2020 year in review: Connectivity innovations, faster apps, and progress toward net zero
It goes without saying that 2020 has been a challenging year, to put it lightly. But if anything, the COVID-19 pandemic has shined a light on our need to connect as people. For Facebook, that meant our work has become more important than ever. Whether it was finding new and innovative ways to expand internet connectivity, releasing new tools for engineers and developers, or lowering our greenhouse gas emissions and staying on track toward achieving 100 percent renewable power, we’re pleased to have made great progress on essential work at such a difficult time. Here’s a look back at some of our biggest stories from 2020.
In 2020, we rolled out a faster, better version ofMessenger for iOS. Engineers from across Facebook came together and rebuilt Messenger from the ground up, rewriting its entire codebase. Project LightSpeed, as it was called internally, involved reconfiguring Messenger to use the native OS wherever possible, reusing the UI with dynamic templates powered by SQLite, using SQLite as a universal system, and building a server broker to operate as a universal gateway between Messenger and its server features.
The new Messenger for iOS is one-fourth the size of the previous version and runs twice as fast, with 84 percent fewer lines of code.
We are replacing TCP, the de facto protocol the internet has used for decades, with QUIC, a new protocol that represents the latest and greatest in internet-focused protocols, incorporating decades of best practices and lessons.
Today, more than 75 percent of Facebook’s internet traffic uses QUIC and HTTP/3 (we refer to QUIC and HTTP/3 together as QUIC), and the new protocol has shown significant improvements in several metrics, including request errors, tail latency, response header size, and several others that meaningfully affect the experience of people using our apps.
We’ve introduced four important methodologies that help us manage server hardware failures at our scale with as little disruption to our services as possible. This includes systems that can detect and remediate issues and monitor and remediate hardware events without adversely affecting application performance. We’ve also used machine learning to take a proactive approach toward hardware repairs. And we’ve automated our root cause analysis for hardware and system failures at scale.
We continue to build tools and systems that help our engineers optimize our apps and develop new features. Two of our latest are Health Compass and Incident Tracker, automated regression detection tools that prevent codebase changes that could impede an app’s performance. Our codebase changes frequently throughout the day, and if not handled properly, each of these changes could negatively affect our apps’ performance for billions of people around the world.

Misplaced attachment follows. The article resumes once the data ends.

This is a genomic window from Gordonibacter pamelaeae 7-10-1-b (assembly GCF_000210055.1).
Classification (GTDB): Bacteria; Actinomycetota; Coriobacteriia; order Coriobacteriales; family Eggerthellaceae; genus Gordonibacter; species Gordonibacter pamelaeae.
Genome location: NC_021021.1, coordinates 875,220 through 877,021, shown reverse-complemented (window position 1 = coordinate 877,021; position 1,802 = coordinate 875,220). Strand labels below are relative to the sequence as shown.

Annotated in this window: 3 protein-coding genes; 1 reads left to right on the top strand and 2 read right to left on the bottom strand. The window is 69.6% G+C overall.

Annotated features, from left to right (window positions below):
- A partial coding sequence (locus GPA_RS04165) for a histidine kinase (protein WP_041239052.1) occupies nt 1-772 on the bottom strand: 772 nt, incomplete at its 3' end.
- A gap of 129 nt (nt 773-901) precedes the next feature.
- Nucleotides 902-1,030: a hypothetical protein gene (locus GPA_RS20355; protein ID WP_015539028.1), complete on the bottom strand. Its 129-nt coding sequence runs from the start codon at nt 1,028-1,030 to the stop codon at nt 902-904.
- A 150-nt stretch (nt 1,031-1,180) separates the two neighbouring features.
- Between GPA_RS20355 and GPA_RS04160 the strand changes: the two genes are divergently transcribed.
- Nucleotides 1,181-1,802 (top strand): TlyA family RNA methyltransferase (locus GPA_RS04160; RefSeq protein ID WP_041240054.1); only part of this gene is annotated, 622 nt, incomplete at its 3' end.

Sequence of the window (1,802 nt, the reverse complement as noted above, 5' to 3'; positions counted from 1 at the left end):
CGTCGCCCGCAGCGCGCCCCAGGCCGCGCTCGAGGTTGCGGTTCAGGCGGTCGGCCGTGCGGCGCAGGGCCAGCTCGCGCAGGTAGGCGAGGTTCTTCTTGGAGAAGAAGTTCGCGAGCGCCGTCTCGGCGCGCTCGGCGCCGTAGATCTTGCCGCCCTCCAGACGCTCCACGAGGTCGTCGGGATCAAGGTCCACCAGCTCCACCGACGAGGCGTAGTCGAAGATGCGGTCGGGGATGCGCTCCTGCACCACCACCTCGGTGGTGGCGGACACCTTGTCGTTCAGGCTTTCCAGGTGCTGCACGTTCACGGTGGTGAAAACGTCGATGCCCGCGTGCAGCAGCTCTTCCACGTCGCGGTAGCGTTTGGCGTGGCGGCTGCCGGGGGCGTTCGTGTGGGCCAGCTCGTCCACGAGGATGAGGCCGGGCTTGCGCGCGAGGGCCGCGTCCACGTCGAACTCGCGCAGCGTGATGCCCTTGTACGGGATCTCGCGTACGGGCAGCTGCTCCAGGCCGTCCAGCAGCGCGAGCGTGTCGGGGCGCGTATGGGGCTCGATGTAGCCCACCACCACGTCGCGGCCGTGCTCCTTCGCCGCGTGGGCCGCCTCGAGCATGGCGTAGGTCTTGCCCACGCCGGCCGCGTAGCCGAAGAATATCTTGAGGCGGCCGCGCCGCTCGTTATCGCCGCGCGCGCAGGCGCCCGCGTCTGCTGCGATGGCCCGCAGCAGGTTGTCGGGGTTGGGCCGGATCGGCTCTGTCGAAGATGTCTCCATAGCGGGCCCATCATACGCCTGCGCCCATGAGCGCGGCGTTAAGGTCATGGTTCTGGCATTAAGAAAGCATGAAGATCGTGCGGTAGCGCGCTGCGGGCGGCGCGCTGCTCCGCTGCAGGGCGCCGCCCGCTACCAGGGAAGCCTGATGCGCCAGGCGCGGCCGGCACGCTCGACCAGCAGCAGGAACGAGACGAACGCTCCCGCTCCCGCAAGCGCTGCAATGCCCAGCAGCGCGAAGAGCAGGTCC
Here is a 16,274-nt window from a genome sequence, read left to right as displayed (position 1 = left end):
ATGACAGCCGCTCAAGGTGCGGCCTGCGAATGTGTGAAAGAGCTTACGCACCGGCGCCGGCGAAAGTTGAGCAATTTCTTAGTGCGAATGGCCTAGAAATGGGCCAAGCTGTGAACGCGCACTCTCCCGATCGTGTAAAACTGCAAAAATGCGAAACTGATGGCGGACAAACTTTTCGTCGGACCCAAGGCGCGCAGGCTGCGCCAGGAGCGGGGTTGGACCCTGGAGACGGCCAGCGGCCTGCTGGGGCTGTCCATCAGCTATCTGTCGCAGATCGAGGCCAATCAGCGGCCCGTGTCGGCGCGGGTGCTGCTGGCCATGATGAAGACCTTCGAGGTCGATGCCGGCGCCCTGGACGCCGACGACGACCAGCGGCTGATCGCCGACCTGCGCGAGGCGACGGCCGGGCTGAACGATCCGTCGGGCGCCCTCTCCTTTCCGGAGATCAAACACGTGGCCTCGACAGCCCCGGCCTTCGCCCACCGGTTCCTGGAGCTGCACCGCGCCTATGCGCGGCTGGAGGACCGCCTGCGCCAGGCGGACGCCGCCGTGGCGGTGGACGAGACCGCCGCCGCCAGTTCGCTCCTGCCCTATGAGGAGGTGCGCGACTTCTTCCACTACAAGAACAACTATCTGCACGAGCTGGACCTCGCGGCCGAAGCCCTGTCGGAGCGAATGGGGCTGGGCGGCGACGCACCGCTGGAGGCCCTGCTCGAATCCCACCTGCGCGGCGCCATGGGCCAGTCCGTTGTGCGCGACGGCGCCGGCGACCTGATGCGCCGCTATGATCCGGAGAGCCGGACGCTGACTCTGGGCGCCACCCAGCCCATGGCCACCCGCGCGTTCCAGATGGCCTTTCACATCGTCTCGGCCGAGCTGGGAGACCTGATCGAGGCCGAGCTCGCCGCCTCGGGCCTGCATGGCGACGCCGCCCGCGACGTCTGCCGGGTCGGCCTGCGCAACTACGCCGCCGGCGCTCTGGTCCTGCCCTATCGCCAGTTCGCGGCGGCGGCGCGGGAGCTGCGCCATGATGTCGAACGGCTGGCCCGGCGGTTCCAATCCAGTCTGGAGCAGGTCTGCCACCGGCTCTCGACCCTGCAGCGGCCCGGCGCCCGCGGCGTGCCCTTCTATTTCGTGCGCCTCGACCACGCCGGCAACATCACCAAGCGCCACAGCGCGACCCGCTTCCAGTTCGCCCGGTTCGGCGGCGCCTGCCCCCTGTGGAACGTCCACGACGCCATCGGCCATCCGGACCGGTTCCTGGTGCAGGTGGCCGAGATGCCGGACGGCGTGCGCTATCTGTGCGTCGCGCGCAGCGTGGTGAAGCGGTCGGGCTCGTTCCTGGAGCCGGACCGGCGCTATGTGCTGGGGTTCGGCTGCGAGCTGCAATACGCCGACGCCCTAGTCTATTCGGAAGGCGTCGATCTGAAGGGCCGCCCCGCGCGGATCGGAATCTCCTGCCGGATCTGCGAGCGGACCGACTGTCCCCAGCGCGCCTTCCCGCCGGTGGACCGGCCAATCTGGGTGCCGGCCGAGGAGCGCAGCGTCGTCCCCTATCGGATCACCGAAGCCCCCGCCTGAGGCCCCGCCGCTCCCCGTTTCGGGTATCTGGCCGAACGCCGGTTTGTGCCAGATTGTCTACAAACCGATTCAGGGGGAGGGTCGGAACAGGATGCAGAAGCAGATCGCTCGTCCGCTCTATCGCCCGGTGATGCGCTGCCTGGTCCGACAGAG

As our product portfolio grows, along with the number of people using those products, so do the variety and complexity of microservices (smaller services that make up a larger one) in our data centers. To handle this, we’ve been rolling out new tools to improve the performance of the hardware that runs our microservices.
SoftSKU, for example, is a novel method for tuning existing server processors to optimize them for specific microservices without requiring any additional hardware. Coupled withAccelerometer, an analytical model that allows us to predict how much an optimization will speed up a microservice, SoftSKU helps our engineers optimize our hardware platforms.
Fiber optics is one of our best allies when it comes to meeting global demand for high-capacity, low-cost networks. But it needs to be brought from the backbone closer to the end user. Facebook Connectivity, in collaboration with several partners, has spent the last few years developing an aerial fiber deployment solution that uses an autonomous robot to safely deploy a specialized fiber-optic cable on medium-voltage power lines.
The robot was designed by ULC Robotics and features a vision system that allows it to identify and clear obstacles while maintaining the safe distance required to prevent an electrical hazard. Each robot can install over a kilometer of fiber in approximately an hour and a half. We have been conservatively estimating an overall build speed of 1.5 km to 2 km per robot, per day, on average.
Facebook partnered with leading African and global operators to build 2Africa, the most comprehensive subsea cable to serve the African continent and Middle East region. It’s one of the largest subsea cable projects in the world and will interconnect 23 countries in Africa, the Middle East, and Europe.
Submarine fiber optic cables, or subsea cables, are not well known, but they play a very important role in expanding connectivity around the world. Africa is currently the least connected continent, with just over a quarter of its 1.3 billion people connected to the internet. At 37,000 km long, 2Africa will be nearly equal to the circumference of the Earth. It will provide nearly three times the total network capacity of all the subsea cables serving Africa today. When completed, this new route will deliver much-needed internet capacity, redundancy, and reliability across Africa; supplement a rapidly increasing demand for capacity in the Middle East; and support further growth of 4G, 5G, and broadband access for hundreds of millions of people.